The third is the construction of seven modular homes on Reid Way, again led by Broadland Housing, which will progress now that planning permission has been granted.Subject to availability of contractors and materials, it is hoped that these will be ready for summer/autumn 2021.

Michael Newey, chief executive of Broadland Housing, said: “We are really pleased to be working in close partnership with the Borough Council to help provide much-needed homes for people who currently face homelessness.

“As an organisation we have been committed to resolving homelessness for over 50 years and right now, especially with the pandemic, the need to find sustainable solutions has never been more important.”

Adrian Lawrence, West Norfolk Council cabinet member for Housing, said: “At the moment we have no verified rough sleepers, and everyone is in accommodation.

“The team have worked incredibly hard to achieve this with our partners, particularly Broadland Housing Association.

“They have also managed to secure government funding which has enabled them to complete actions within our four-year strategy, well ahead of schedule.

“This will ensure that we have move-on accommodation and support in place to help prevent people returning to homelessness.

“The team are already working with existing hostels and the winter night shelter, which is now operating as a hostel due to Covid restrictions, to ensure we have robust referral and triage procedures in place to cope with any increase in rough sleeping over the coming winter months.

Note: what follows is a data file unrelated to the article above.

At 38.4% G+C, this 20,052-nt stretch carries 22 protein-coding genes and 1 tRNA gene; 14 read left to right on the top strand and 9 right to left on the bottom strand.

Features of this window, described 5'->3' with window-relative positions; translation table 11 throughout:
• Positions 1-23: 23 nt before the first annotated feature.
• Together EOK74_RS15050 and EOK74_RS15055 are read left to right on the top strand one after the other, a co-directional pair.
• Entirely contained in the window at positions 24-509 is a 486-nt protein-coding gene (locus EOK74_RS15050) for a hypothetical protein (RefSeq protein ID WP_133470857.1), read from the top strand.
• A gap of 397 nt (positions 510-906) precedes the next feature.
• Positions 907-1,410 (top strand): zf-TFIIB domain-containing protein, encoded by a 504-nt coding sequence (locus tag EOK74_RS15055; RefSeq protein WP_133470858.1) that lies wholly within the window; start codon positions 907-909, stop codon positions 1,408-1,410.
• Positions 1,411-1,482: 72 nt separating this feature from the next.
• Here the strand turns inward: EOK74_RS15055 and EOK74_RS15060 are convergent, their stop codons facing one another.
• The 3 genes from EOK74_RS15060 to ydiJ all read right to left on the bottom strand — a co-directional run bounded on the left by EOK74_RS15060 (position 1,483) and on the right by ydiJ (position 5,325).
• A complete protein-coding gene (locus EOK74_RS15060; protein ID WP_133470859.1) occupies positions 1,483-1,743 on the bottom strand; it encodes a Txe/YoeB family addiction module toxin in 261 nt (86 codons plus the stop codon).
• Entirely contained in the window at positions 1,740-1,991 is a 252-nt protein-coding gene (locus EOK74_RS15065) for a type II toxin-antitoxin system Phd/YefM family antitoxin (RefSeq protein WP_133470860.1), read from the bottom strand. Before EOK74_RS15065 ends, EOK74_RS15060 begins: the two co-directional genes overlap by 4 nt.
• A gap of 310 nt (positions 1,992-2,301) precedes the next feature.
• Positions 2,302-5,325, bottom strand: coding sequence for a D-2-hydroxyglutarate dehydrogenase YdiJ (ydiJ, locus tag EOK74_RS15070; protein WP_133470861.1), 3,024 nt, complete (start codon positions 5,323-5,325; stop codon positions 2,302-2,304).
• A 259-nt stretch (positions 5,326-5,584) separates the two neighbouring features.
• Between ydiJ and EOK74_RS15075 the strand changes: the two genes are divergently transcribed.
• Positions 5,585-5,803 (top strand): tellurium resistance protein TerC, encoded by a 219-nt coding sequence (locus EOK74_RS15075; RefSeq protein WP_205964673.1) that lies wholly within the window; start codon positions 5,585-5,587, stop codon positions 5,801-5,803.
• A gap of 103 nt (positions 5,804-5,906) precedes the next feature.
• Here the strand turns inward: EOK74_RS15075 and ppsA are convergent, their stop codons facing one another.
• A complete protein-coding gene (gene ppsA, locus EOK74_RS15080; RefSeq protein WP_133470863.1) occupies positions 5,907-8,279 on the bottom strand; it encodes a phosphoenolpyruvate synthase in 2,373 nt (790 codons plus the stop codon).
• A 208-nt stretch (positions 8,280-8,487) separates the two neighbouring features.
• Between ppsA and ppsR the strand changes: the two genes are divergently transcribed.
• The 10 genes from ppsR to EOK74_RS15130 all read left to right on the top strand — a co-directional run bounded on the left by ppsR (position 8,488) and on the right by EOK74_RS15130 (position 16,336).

“We are aware that capacity will be reduced in some places due to the need for self-contained rooms under the Covid-19 regulations, so we have in place 14 welfare cabins which provide warm, dry, safe and secure short-term accommodation in King’s Lynn while longer-term or supported accommodation can be found.”

The team will continue to work with Freebridge Housing who has also provided support by enabling empty properties to be matched with homeless people.

Mr Lawrence added: “The aim of our strategy is to eradicate homelessness and rough sleeping.

“The progress made this year, securing funding and working with our partners, has been impressive and I want to thank all our partners for supporting these efforts.

“We have already achieved just over two-thirds of the strategy in the first year since its launch, which means many more people will be supported with accommodation, advice and assistance, helping them back into long term accommodation and off the streets. We still have a way to go, but it is reassuring to note that we have been able to secure move-on and longer-term accommodation by successfully bidding for Government funding.”

“This will really help take the pressure off emergency accommodation.We need to continue to work with our partners and Norfolk County Council to tackle the issue of how appropriate housing and support will be provided for homeless and vulnerable households in the long term.”

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todayDecember 19, 2020